This systematic execution killed the civilizational role of Christian Arabs or Middle Eastern Christian, as well as that of Muslim elites. From here, the “alliance of minorities” necessarily intersects with that of “heading east” and replacing the term “Arab Christians” or “Middle Eastern Christians” with “Levantine Christians,” provocatively removing them from their context. This latter term is connected to what Russia had done to create the Eastern Question in the 19th century, when it crowned itself protector of these and those sects, which reinforced violent options, as it did with its destructive intervention in Syria. Here, there is no distinction between it and Iran.
In everything above, the need for a rational and critical geopolitical approach for allowing the Christians to retrieve their partnership with the Muslims of the Middle East and the Arab world is evident. The needed partnership must be founded in active citizenship that embraces diversity, disregarding the assumptions of the “Eastern Question,” “heading East,” cozying up with repressive regimes, and surrendering to involvement in a deadly alliance of minorities.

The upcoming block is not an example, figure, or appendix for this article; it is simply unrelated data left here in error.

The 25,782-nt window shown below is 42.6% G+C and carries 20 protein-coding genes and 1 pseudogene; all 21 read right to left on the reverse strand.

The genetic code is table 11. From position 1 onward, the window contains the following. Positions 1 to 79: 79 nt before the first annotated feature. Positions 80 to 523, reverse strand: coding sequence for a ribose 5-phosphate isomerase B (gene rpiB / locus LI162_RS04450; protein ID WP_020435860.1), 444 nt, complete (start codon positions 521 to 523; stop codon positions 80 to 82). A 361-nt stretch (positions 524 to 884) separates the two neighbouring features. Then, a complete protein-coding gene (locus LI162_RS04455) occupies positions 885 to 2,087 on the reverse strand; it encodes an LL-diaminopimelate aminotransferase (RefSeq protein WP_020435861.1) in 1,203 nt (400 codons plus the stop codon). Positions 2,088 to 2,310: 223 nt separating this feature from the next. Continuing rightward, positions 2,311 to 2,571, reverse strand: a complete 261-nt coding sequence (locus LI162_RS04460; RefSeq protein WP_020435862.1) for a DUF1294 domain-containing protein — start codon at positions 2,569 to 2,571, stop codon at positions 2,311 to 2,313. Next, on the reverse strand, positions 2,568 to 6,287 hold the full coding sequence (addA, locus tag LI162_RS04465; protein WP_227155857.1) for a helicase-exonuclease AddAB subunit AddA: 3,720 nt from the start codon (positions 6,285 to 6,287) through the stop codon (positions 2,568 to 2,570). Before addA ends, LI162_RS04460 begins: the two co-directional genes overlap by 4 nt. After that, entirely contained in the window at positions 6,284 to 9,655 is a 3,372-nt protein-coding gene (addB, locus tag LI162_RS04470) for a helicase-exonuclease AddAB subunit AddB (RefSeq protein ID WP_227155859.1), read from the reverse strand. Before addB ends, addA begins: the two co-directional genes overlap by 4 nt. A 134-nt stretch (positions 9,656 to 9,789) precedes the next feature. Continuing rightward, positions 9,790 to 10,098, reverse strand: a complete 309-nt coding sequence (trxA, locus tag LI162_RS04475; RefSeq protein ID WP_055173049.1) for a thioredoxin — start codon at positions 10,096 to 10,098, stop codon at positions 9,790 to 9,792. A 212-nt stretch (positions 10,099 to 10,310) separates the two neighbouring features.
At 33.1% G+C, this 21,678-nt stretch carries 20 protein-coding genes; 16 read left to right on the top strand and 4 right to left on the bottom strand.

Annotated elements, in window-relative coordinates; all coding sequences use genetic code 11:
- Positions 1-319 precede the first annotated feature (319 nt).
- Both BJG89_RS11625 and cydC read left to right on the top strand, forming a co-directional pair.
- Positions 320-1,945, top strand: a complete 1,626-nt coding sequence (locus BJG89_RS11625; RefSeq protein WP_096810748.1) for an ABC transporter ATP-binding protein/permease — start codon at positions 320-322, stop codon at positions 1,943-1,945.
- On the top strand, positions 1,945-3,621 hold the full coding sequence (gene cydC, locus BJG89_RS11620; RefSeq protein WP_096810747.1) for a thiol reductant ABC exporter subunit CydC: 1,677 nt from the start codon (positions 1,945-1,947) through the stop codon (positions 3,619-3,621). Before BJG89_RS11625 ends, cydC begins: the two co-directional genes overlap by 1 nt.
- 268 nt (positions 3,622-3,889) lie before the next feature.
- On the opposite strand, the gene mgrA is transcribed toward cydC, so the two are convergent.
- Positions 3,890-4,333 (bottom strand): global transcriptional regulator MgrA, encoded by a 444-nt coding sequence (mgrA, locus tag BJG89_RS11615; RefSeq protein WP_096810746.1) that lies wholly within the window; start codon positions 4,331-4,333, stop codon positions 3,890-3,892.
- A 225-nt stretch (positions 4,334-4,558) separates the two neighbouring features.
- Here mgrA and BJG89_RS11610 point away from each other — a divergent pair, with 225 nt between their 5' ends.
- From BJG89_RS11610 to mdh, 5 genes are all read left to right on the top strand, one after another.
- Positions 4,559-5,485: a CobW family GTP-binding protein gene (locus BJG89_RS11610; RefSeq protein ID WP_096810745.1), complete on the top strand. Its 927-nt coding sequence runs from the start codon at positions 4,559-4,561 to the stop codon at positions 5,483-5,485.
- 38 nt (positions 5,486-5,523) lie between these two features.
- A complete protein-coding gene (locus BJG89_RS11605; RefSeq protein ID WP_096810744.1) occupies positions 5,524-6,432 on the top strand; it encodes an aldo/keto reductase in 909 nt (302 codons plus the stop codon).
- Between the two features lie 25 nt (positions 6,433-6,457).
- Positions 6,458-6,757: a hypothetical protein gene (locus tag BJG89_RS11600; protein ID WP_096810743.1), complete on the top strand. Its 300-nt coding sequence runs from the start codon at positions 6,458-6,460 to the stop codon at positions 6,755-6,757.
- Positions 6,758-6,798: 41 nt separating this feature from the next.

From here, we hope that the We Choose Life document plays its role in the dialogue to dismantle the institutionalization of violence and ward off the dangers it poses to the region. True, it is a step on a thousand-mile journey to reinvigorate a positive Arab Christian role, but it also needs to spread as broadly as possible among Christians, on the one hand, and Muslims, on the other hand. Consistency, endurance and diligence are all we have left for the fight against the narratives sweeping the region from all sides amid the dubious neglect of forces that claim to defend freedoms and human rights and resist tyranny.